The existentialism we see today is rooted most prominently in the writings of Søren Kierkegaard, and as a consequence, it might be argued that modern existentialism started out as being fundamentally Christian in nature, only later diverging into other forms. It is thus important to understand Christian existentialism in order to understand existentialism at all.
A central question in Kierkegaard’s writings is how the individual human being can come to terms with their own existence, for it is that existence which is the most important thing in every person’s life. Unfortunately, we are as if adrift in a infinite sea of possible modes of living with no secure anchor that reason informs us will provide certainty and confidence.
This produces despair and anguish, but in the midst of our “metaphysical sickness” we will face a “crisis,” a crisis which reason and rationality cannot decide. We are forced to reach a decision anyway and to make a commitment, but only after making what Kierkegaard called a “leap of faith” — a leap that is preceded by an awareness of our own freedom and the fact that we might choose wrongly, but nevertheless we must make a choice if we are to truly live.
Those who have developed the Christian themes of Kierkegaard’s existentialism explicitly focus upon the idea that the leap of faith we make must be one which causes us to surrender ourselves totally to God rather than to insist on a continued reliance upon our own reason. It is, then, a focus upon the triumph of faith over philosophy or intellect.
We can see this perspective most clearly in the writings of Karl Barth, a Protestant theologian who was among the most faithful to Kierkegaard’s religious intentions and who can be looked upon as the starting point of explicitly Christian existentialism in the twentieth century. According to Barth, who repudiated the liberal theology of his youth on account of the experiences of World War I, the anguish and despair we experience in the midst of an existential crisis reveals to us the reality of the infinite God.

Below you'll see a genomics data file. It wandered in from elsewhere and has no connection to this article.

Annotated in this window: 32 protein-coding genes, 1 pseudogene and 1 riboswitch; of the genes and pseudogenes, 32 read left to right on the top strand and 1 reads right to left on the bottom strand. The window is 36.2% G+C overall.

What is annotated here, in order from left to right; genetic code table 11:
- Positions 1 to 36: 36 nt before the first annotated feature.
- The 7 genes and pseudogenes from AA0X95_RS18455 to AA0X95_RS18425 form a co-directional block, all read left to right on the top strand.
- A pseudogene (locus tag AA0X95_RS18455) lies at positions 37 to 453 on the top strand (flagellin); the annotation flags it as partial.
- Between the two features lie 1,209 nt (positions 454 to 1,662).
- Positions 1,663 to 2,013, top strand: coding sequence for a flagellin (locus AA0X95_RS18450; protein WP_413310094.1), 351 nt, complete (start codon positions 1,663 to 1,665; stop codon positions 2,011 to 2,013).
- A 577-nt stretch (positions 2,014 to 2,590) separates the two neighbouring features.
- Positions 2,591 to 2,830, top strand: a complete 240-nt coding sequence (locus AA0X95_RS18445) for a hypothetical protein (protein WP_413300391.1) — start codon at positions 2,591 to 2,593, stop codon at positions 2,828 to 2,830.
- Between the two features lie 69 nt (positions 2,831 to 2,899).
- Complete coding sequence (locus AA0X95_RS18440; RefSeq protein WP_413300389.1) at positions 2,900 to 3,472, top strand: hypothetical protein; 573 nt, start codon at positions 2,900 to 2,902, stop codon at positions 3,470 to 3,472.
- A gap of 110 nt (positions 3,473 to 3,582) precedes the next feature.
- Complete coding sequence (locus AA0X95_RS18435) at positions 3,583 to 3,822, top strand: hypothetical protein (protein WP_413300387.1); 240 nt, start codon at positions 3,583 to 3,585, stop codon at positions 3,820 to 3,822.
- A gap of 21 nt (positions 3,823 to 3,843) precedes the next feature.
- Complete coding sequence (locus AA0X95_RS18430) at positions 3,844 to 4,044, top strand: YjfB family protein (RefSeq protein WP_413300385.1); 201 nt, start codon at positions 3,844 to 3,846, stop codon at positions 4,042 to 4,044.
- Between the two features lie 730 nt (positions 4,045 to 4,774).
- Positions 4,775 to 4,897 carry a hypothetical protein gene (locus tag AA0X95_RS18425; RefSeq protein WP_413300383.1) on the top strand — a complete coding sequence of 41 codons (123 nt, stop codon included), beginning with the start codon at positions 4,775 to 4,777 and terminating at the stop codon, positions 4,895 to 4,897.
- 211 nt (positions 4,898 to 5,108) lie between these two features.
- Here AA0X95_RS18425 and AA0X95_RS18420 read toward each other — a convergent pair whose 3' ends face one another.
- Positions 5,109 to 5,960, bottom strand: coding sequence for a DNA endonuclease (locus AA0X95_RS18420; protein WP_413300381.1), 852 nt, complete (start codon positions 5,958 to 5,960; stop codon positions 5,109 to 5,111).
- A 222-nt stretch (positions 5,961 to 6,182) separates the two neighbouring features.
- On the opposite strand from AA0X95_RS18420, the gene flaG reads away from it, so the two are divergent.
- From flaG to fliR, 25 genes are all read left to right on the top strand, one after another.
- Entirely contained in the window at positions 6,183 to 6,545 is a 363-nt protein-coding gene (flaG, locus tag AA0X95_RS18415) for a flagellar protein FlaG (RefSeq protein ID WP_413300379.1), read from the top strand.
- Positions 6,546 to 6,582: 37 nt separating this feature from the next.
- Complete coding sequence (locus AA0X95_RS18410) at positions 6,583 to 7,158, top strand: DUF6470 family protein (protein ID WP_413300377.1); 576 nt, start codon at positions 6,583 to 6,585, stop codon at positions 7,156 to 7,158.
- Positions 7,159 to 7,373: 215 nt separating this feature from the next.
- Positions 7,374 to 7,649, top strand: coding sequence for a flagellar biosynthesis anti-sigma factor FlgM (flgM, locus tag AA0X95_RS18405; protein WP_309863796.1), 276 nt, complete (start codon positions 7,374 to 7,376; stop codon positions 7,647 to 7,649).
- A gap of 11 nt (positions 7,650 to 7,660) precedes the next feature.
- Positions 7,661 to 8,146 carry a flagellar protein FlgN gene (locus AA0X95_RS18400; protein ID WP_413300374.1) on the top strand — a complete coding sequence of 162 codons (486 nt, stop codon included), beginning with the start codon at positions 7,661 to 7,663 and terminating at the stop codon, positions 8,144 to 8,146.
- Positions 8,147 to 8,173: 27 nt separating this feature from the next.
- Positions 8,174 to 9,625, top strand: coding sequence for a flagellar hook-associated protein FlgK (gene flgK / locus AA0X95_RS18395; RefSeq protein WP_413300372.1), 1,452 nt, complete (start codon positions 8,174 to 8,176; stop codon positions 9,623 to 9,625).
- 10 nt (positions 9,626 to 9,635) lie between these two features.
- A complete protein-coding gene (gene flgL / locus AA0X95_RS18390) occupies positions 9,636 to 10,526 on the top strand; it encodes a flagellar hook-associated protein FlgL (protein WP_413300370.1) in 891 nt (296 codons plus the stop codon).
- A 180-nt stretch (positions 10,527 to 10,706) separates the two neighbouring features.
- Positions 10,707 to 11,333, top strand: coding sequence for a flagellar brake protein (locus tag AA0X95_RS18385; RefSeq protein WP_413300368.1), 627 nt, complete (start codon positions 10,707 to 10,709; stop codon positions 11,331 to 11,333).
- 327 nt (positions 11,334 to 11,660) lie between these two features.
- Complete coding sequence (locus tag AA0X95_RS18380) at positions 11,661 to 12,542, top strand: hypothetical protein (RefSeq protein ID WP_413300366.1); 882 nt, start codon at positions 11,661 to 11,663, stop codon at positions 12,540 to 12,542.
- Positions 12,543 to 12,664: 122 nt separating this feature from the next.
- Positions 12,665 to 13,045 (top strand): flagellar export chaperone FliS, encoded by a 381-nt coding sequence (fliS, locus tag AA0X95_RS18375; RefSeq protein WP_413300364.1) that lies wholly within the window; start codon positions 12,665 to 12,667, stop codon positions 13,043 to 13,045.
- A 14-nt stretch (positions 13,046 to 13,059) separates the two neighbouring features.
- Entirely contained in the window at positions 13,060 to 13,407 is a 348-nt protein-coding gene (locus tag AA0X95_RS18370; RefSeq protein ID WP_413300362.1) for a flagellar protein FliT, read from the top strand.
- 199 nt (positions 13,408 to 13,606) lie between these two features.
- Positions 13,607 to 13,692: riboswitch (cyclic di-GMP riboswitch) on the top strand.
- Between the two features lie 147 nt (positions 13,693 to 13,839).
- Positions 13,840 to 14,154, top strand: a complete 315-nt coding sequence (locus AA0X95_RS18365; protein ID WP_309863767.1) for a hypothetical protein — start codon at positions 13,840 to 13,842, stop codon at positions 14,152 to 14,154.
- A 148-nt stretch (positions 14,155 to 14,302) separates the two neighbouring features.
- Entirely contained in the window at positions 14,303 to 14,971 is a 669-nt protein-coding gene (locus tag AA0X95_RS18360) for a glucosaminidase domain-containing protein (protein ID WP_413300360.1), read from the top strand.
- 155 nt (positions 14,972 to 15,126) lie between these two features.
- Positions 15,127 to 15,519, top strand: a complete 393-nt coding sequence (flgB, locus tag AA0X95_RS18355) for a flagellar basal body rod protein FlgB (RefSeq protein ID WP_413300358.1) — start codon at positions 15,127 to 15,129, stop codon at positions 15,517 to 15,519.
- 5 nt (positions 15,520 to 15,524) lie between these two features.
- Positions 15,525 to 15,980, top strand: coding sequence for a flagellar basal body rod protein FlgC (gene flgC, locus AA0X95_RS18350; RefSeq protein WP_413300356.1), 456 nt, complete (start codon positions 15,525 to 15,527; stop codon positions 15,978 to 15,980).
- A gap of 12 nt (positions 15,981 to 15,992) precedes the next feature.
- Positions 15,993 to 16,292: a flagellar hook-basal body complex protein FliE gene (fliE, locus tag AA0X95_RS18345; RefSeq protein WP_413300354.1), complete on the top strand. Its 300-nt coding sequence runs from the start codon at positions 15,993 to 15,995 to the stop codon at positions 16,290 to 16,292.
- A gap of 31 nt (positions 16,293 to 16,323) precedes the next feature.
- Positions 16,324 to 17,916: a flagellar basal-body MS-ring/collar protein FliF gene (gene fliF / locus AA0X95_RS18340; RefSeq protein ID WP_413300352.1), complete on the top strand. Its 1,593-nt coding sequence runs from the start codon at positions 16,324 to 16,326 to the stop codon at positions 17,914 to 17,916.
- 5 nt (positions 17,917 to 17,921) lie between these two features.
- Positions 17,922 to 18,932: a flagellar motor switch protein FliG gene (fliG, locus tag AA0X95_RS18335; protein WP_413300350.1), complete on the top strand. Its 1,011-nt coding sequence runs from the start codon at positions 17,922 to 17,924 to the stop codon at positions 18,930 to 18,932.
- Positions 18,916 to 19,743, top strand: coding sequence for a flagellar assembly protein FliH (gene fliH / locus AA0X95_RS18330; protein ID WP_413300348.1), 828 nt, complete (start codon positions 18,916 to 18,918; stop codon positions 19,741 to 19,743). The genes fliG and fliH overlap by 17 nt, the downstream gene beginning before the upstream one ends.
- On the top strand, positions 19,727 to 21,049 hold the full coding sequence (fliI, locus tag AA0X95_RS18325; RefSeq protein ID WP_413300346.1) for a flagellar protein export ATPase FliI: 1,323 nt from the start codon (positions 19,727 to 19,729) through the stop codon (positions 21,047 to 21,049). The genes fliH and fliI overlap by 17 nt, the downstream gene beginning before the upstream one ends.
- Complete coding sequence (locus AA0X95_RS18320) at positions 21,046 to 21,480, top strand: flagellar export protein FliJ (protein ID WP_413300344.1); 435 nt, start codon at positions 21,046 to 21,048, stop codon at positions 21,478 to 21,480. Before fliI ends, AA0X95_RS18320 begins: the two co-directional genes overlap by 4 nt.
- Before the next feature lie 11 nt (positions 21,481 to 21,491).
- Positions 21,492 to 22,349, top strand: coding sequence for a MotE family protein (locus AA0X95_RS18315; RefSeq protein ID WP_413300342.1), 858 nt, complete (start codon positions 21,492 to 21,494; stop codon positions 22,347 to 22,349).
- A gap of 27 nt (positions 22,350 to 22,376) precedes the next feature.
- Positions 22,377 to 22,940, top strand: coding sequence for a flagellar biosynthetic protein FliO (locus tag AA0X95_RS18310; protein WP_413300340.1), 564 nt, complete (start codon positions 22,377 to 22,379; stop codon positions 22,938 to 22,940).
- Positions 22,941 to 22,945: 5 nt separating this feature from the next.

This is not the God of the philosophers or of rationalism, because Barth felt that rationalistic systems of understanding God and humanity had been invalidated by the destruction of the war, but the God of Abraham and Isaac and the God who spoke to the prophets of ancient Israel. Neither rational grounds for theology nor for understanding divine revelation should be sought after because they simply don’t exist. On this point Barth relied on Dostoyevsky as well as Kierkegaard, and from Dostoyevsky he drew the idea that life wasn’t nearly as predictable, orderly, and reliable as it appeared to be.